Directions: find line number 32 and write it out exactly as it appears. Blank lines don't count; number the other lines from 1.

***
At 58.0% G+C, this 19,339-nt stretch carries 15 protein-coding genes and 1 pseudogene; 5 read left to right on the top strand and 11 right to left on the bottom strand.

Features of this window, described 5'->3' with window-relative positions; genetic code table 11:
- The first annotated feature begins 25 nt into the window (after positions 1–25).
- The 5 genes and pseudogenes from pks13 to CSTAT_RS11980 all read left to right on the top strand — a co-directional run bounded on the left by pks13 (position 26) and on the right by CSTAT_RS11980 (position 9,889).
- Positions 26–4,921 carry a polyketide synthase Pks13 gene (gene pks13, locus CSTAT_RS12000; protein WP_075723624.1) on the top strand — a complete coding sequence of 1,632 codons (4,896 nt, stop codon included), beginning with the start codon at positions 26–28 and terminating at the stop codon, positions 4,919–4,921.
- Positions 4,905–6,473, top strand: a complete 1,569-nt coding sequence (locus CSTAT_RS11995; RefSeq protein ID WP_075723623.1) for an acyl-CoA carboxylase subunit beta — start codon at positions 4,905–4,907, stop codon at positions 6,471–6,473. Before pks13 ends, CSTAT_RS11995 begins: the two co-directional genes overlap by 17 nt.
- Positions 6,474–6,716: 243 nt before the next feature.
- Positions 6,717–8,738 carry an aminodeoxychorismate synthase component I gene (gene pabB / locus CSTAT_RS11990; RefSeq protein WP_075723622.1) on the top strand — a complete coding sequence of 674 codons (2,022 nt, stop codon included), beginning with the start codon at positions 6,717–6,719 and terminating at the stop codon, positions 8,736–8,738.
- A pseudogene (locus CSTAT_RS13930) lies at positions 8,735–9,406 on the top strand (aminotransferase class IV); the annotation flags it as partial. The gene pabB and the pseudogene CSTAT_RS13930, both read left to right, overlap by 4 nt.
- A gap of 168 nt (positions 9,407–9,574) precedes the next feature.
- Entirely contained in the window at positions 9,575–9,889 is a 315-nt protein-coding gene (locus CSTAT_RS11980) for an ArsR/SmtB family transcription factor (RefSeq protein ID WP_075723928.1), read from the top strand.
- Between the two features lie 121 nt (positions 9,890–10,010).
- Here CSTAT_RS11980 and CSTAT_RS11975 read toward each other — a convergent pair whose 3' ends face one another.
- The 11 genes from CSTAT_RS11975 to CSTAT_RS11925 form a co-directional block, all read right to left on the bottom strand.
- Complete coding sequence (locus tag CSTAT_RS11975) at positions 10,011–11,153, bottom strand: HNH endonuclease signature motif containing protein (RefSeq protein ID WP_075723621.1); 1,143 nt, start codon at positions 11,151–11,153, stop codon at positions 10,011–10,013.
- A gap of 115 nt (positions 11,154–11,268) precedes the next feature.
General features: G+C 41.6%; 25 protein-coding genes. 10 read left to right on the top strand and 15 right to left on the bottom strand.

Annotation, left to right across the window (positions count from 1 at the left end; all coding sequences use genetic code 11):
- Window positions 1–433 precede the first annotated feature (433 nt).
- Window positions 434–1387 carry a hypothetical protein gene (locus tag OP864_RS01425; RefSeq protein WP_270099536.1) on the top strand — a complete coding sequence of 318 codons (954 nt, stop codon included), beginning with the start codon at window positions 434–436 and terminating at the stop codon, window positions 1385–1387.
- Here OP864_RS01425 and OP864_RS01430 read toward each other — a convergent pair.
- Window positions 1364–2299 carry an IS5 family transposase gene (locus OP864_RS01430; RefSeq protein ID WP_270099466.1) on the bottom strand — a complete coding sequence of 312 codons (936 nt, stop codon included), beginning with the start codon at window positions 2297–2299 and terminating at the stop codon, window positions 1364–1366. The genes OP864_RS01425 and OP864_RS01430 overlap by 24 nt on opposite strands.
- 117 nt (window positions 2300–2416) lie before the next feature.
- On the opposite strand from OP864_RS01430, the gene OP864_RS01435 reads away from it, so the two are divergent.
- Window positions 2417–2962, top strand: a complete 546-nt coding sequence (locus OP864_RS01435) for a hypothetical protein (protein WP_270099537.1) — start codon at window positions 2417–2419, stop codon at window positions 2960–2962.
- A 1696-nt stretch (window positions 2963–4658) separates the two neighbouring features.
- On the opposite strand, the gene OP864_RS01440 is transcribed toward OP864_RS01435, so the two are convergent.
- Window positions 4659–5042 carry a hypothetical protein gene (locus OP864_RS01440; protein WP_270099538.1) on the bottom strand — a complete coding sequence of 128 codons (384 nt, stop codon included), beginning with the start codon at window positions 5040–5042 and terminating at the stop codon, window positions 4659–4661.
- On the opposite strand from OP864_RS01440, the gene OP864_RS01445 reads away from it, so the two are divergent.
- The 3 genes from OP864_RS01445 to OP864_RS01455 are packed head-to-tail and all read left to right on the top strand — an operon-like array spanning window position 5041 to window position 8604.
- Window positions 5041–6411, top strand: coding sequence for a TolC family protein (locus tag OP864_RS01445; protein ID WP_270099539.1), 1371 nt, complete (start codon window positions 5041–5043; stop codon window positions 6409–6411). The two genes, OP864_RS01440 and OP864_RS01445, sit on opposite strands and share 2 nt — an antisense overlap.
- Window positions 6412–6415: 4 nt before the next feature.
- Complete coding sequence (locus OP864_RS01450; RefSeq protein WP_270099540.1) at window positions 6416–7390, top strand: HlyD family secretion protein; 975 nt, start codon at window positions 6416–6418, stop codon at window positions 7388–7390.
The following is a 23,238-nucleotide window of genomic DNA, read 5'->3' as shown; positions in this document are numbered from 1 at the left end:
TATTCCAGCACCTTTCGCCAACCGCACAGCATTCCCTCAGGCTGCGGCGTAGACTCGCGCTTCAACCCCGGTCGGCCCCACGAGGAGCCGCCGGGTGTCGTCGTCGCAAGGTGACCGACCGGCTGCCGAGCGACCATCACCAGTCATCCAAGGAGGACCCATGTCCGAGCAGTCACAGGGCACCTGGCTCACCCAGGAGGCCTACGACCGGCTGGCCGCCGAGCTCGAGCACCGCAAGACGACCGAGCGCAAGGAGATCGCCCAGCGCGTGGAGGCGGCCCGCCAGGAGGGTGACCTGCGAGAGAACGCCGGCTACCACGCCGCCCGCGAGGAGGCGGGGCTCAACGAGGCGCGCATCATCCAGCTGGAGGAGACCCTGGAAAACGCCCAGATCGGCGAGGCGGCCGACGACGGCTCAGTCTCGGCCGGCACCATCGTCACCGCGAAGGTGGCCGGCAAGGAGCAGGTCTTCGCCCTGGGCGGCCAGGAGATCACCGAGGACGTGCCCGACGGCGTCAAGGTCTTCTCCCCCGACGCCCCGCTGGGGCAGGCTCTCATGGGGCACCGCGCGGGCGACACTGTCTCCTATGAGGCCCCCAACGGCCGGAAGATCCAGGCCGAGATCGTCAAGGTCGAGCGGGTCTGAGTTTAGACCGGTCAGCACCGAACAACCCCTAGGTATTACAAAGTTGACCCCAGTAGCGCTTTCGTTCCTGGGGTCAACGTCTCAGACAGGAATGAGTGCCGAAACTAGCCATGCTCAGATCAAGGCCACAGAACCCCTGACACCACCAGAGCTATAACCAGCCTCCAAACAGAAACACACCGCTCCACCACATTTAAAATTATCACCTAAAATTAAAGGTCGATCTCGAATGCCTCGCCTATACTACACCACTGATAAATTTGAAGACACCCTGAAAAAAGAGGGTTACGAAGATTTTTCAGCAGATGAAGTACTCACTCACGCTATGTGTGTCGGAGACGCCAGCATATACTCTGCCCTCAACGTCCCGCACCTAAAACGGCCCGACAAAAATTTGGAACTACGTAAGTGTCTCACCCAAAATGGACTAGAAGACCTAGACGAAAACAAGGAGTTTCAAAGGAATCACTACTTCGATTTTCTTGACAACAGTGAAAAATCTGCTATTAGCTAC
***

- Window positions 6412–6415: 4 nt before the next feature.